Leap Into Freelancing — Even if You’re Living Paycheck to Paycheck

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Leap into freelancing — even if you’re broke. Makealivingwriting.comI didn’t plan on leaving my job to become a freelance writer with next to no money and my 6-year-old laptop.

I had a 5-year goal to become a “real” writer, but my plans had to change. I was too tired and burned out with my career in addiction services — my stress level reached a point where it started affecting both my physical and mental health.

When I talked about quitting my job to write, people thought I was crazy. Maybe I was. I had less than $500 in my savings account, a house, a car payment, and three kids. My husband was a year into his business and barely turning a profit.

The time seemed anything but right, yet I made it work. My kids didn’t starve, my car wasn’t repossessed, and over a year later, I’m still writing full time.

Here are my tips on how to become a full-time freelance writer without a safety net:

Give yourself time

Once I decided to leave, I gave two months’ notice to my employer. This short timeframe actually worked better for me than the 5-year plan. Five years was too long to spur real action toward my goals.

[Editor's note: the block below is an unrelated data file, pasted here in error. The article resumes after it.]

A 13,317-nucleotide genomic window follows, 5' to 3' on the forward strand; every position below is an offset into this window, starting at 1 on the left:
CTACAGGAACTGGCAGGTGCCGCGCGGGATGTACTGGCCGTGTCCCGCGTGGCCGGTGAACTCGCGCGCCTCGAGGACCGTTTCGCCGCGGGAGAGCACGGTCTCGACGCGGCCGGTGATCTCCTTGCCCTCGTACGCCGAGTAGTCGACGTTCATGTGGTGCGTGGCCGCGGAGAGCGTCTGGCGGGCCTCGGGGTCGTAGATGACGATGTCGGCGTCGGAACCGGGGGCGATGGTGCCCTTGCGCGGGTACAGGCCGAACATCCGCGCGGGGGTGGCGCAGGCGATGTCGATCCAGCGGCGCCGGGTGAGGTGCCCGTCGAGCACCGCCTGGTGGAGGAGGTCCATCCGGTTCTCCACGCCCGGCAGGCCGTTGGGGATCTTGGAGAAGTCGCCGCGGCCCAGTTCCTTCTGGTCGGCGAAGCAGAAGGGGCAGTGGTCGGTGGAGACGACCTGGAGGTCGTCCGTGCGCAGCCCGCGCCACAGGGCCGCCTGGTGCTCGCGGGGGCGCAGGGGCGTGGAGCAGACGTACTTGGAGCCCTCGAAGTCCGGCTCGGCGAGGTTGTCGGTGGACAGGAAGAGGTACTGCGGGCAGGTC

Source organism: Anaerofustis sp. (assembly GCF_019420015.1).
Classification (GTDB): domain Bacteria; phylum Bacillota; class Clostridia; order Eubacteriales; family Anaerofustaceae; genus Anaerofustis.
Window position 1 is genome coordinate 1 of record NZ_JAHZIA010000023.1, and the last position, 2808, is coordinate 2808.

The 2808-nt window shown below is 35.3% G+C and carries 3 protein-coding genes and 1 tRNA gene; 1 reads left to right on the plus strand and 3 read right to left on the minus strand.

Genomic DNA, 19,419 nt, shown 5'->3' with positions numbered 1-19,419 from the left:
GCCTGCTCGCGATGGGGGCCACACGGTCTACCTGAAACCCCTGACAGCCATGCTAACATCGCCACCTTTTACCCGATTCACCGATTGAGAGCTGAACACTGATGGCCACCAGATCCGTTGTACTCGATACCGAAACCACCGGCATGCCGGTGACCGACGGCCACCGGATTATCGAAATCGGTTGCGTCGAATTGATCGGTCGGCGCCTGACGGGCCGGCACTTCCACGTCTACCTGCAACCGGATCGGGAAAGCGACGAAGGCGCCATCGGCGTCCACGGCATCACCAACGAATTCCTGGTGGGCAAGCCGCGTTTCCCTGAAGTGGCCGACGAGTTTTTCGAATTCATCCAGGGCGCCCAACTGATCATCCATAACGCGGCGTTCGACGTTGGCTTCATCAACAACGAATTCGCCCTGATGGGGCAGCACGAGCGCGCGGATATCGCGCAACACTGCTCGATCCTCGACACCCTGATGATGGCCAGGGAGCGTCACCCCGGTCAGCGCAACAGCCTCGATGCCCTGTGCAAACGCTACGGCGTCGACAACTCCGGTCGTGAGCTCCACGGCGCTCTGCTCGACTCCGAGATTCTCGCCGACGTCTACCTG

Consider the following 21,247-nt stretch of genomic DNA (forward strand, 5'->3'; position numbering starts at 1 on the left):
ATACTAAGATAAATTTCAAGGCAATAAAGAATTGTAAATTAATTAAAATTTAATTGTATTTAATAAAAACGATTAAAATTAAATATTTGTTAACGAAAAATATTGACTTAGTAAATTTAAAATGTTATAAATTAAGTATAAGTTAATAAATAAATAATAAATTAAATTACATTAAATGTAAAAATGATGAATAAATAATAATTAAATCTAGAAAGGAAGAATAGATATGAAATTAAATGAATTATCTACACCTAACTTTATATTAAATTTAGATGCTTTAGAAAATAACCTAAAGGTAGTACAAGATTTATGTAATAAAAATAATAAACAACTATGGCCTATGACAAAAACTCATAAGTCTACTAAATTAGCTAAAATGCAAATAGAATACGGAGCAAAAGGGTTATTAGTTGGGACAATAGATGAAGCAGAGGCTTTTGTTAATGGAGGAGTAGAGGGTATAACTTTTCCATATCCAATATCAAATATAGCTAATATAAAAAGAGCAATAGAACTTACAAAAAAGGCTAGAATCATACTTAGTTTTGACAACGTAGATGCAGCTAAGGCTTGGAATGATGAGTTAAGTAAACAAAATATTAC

Knowing I was only two months away from leaving my job forced me into serious planning mode. Procrastination wasn’t an option.

I was going to be out of work — and income — soon. I had to get ready.

Live on less

Since I expected a drop in income, I set out to cut expenses.

I cut satellite TV and switched to a lower-cost phone data plan. Grocery bills were cut with couponing and meal planning. I canned, preserved food, and made my own laundry detergent. Instead of department stores, I shopped at consignment shops. Barter reduced expenses, too — I traded writing services, eggs, whatever I could, to get the things I needed.

I cut my average monthly expenses by about $1,350, which helped us get by.

If you’re serious about starting a freelance career, but your checking account can’t seem to hit four digits, see what expenses you can cut. It’s amazing what you can live without.

Find hidden money

To help make those initial ends meet, I sold things on eBay, from an old iPod to my daughter’s outgrown clothes. I found old savings bonds and turned them in.

Still concerned about unpredictable income, I cashed out my 403(b) and tucked it in a savings account, creating a six-month cushion in case I needed it. I did end up using some of these funds, but not much. (I’m not saying this is the best choice for everyone, but for me, cashing in my retirement fund was the right fit.)

When you want to become a freelance writer and you’re short on cash, look for it in even the most unlikely places — make the things you don’t need work for you.

Go beyond your passions